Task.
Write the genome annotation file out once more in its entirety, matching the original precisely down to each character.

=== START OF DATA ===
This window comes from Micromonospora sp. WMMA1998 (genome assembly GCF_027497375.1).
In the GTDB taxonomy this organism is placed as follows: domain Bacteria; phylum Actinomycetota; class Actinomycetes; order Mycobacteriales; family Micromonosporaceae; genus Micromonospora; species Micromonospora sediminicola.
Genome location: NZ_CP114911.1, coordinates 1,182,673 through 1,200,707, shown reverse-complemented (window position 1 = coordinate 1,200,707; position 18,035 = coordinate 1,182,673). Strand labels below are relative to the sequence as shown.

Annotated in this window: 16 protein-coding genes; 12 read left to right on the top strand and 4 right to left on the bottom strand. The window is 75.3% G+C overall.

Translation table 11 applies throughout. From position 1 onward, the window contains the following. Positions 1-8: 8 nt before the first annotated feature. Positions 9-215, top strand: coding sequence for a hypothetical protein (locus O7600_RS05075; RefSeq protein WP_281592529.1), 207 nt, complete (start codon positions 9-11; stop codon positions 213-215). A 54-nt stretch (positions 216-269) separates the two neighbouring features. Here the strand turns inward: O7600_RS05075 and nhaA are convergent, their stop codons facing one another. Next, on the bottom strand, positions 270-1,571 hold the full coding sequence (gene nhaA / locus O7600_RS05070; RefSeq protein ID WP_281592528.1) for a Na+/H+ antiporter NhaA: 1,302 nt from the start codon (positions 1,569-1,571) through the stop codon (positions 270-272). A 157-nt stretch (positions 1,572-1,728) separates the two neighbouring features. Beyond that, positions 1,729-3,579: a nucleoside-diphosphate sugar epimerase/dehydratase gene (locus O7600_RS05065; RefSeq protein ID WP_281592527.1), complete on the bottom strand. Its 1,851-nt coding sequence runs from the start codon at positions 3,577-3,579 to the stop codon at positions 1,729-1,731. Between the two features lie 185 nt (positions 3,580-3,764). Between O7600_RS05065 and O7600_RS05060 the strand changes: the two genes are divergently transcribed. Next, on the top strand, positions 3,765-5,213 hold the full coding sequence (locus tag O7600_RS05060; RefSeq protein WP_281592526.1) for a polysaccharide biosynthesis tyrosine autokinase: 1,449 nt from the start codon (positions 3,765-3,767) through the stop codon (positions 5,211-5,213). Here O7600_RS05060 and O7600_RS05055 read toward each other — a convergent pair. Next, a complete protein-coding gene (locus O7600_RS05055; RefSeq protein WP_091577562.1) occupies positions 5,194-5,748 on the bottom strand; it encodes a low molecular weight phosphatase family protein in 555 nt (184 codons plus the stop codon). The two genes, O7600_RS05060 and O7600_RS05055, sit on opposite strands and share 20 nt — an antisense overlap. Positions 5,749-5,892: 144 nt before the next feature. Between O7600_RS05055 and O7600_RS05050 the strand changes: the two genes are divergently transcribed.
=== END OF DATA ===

This window comes from Micromonospora sp. WMMA1998 (genome assembly GCF_027497375.1).
In the GTDB taxonomy this organism is placed as follows: domain Bacteria; phylum Actinomycetota; class Actinomycetes; order Mycobacteriales; family Micromonosporaceae; genus Micromonospora; species Micromonospora sediminicola.
Genome location: NZ_CP114911.1, coordinates 1,182,673 through 1,200,707, shown reverse-complemented (window position 1 = coordinate 1,200,707; position 18,035 = coordinate 1,182,673). Strand labels below are relative to the sequence as shown.

Annotated in this window: 16 protein-coding genes; 12 read left to right on the top strand and 4 right to left on the bottom strand. The window is 75.3% G+C overall.

Translation table 11 applies throughout. From position 1 onward, the window contains the following. Positions 1-8: 8 nt before the first annotated feature. Positions 9-215, top strand: coding sequence for a hypothetical protein (locus O7600_RS05075; RefSeq protein WP_281592529.1), 207 nt, complete (start codon positions 9-11; stop codon positions 213-215). A 54-nt stretch (positions 216-269) separates the two neighbouring features. Here the strand turns inward: O7600_RS05075 and nhaA are convergent, their stop codons facing one another. Next, on the bottom strand, positions 270-1,571 hold the full coding sequence (gene nhaA / locus O7600_RS05070; RefSeq protein ID WP_281592528.1) for a Na+/H+ antiporter NhaA: 1,302 nt from the start codon (positions 1,569-1,571) through the stop codon (positions 270-272). A 157-nt stretch (positions 1,572-1,728) separates the two neighbouring features. Beyond that, positions 1,729-3,579: a nucleoside-diphosphate sugar epimerase/dehydratase gene (locus O7600_RS05065; RefSeq protein ID WP_281592527.1), complete on the bottom strand. Its 1,851-nt coding sequence runs from the start codon at positions 3,577-3,579 to the stop codon at positions 1,729-1,731. Between the two features lie 185 nt (positions 3,580-3,764). Between O7600_RS05065 and O7600_RS05060 the strand changes: the two genes are divergently transcribed. Next, on the top strand, positions 3,765-5,213 hold the full coding sequence (locus tag O7600_RS05060; RefSeq protein WP_281592526.1) for a polysaccharide biosynthesis tyrosine autokinase: 1,449 nt from the start codon (positions 3,765-3,767) through the stop codon (positions 5,211-5,213). Here O7600_RS05060 and O7600_RS05055 read toward each other — a convergent pair. Next, a complete protein-coding gene (locus O7600_RS05055; RefSeq protein WP_091577562.1) occupies positions 5,194-5,748 on the bottom strand; it encodes a low molecular weight phosphatase family protein in 555 nt (184 codons plus the stop codon). The two genes, O7600_RS05060 and O7600_RS05055, sit on opposite strands and share 20 nt — an antisense overlap. Positions 5,749-5,892: 144 nt before the next feature. Between O7600_RS05055 and O7600_RS05050 the strand changes: the two genes are divergently transcribed.